Yesterday was one of the golden days. All the timing was just right. Everyone was in a good mood. The day was easy. The little one took a two hour nap before the big one was ready to rest, which meant I got to spend some lovely one-on-one time with the big one.

I get to spend almost no solo time with the boys individually. I realized that about a month ago when I was playing ball with Calvin for the first time while Ellis was reading with a neighbor. Calvin and I had never just played the two of us in his whole life!! Don’t get me wrong, he plays a lot, but it is almost always with a toddler tackling him. Exclusive mommy time is a very special treat around here.

It is a treat for the big boy too. Ellis spends a lot of time waiting for me to feed Cal or waiting for his brother to wake up or go to sleep and for the most part he is really accommodating. So the fact that we were able to sneak two hours of mommy time into the middle of the day meant we really didn’t want to waste it.

First we had a picnic lunch on the kitchen floor, just because we could. Ellis enjoyed the perfect autumn light for a little longer.


We played real legos (not duplos) which we can only do when Calvin is asleep. We put together a really hard puzzle that required undivided attention. And finally we made banana bread.

This is the conversation we had over mixing bowls and measuring spoons:

Ellis: “I’m a picky eater”
Me” “Who told you that?”
Ellis: “You did Mommy”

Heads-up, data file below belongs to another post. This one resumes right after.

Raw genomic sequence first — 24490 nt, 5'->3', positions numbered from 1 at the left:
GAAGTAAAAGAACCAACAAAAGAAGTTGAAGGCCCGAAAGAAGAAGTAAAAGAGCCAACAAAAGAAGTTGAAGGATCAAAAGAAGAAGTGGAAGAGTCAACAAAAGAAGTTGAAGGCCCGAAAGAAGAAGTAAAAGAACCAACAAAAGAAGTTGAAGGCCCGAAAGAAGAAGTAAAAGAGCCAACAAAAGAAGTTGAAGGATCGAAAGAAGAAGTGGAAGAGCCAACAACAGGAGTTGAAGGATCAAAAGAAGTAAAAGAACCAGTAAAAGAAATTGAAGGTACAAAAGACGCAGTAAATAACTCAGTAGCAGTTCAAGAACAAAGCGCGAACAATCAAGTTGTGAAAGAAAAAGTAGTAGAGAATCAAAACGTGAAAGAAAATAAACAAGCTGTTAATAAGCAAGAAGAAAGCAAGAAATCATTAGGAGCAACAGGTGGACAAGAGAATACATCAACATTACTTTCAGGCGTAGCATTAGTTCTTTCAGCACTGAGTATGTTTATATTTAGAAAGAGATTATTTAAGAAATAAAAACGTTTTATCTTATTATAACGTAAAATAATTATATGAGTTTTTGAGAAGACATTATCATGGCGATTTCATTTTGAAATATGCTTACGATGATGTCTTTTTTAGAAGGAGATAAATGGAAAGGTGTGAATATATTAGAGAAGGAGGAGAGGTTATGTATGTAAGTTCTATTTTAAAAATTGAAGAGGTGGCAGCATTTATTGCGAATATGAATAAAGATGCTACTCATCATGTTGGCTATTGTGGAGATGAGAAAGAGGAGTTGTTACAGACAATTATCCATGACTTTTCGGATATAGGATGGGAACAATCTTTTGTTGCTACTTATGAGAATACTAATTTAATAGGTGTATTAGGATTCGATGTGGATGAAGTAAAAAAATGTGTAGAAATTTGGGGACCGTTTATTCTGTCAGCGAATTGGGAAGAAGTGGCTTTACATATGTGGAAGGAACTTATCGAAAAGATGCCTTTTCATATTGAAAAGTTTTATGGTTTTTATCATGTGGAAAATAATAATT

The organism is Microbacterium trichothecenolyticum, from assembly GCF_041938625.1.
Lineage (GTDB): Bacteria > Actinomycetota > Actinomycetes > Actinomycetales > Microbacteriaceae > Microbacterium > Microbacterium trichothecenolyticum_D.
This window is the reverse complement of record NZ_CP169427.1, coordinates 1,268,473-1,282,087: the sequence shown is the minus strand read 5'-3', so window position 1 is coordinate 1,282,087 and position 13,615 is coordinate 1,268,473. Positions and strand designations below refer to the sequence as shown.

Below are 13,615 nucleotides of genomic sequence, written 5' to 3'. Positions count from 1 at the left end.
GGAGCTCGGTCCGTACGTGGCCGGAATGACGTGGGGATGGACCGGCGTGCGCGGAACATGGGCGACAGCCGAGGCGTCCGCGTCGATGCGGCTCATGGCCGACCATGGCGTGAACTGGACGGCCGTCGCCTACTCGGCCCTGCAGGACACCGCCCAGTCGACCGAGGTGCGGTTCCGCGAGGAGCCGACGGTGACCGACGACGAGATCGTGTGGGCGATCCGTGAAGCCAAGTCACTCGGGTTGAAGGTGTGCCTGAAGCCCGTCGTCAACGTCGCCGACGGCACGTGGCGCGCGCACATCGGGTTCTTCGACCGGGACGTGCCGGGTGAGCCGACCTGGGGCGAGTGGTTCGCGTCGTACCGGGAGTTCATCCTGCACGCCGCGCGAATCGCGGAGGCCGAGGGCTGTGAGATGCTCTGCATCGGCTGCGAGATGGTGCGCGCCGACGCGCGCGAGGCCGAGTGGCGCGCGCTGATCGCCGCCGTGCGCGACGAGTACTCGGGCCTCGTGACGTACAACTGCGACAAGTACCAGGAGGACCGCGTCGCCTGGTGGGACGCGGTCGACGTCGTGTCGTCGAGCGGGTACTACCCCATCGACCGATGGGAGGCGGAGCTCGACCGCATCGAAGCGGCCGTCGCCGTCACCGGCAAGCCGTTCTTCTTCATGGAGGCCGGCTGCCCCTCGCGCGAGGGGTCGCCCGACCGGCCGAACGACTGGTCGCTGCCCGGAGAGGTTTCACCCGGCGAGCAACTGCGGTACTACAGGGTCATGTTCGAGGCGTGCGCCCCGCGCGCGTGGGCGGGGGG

Well dang. My heart sank a little because the time has arrived when Ellis really is hearing everything, but more dangerously he is at the age where he is who we say he is and I want to be very careful about the truth we tell him about himself.

Kids don’t create their interior voice out of thin air. Their Jiminy Cricket is largely borrowed and constructed from the way we talk to them and about them.

Now Ellis IS a really picky eater. We struggle with him trying new foods or some days, any food, at every meal. We asked him to try a drop of chickpea soup a few weeks ago and he cried real tears. I am half convinced that he is an air plant. But even so, I don’t want him to think of himself as a “picky eater” because I don’t want it to be a self-fulfilling prophecy. I don’t want my label of him to become the way he thinks about himself.

We have always been extremely conscientious about the language we use around our kids. And I don’t mean we don’t swear (although we don’t). I mean we have figured out that the language we use is what our children become.

We started this back before Ellis had any words. We didn’t want to use the word “no” with him. Mostly because we didn’t want him to use the word “no” with us. So instead we said a lot of “not for baby” and then we would redirect. But Ellis was learning to talk in the dead of winter and we needed a serious word for danger particularly around the woodstove. So “hot” sort of became our substitute word for “no.” And of course “hot” was Ellis’ first word and it became his catchall for anything not good. We could always tell if Ellis was getting into trouble because he would alert us with “hot, hot, hot.”

Yesterday I was wishing Ellis was more proficient with the word “no” so that he could have countered my description of him as a “picky eater.” But until he starts building the legos of his identity with his own words I am going to be extra careful about the words and ideas I tell him about himself. If I want him to be “good” and “adventurous” and “brave” and “kind” I have to let him hear that first.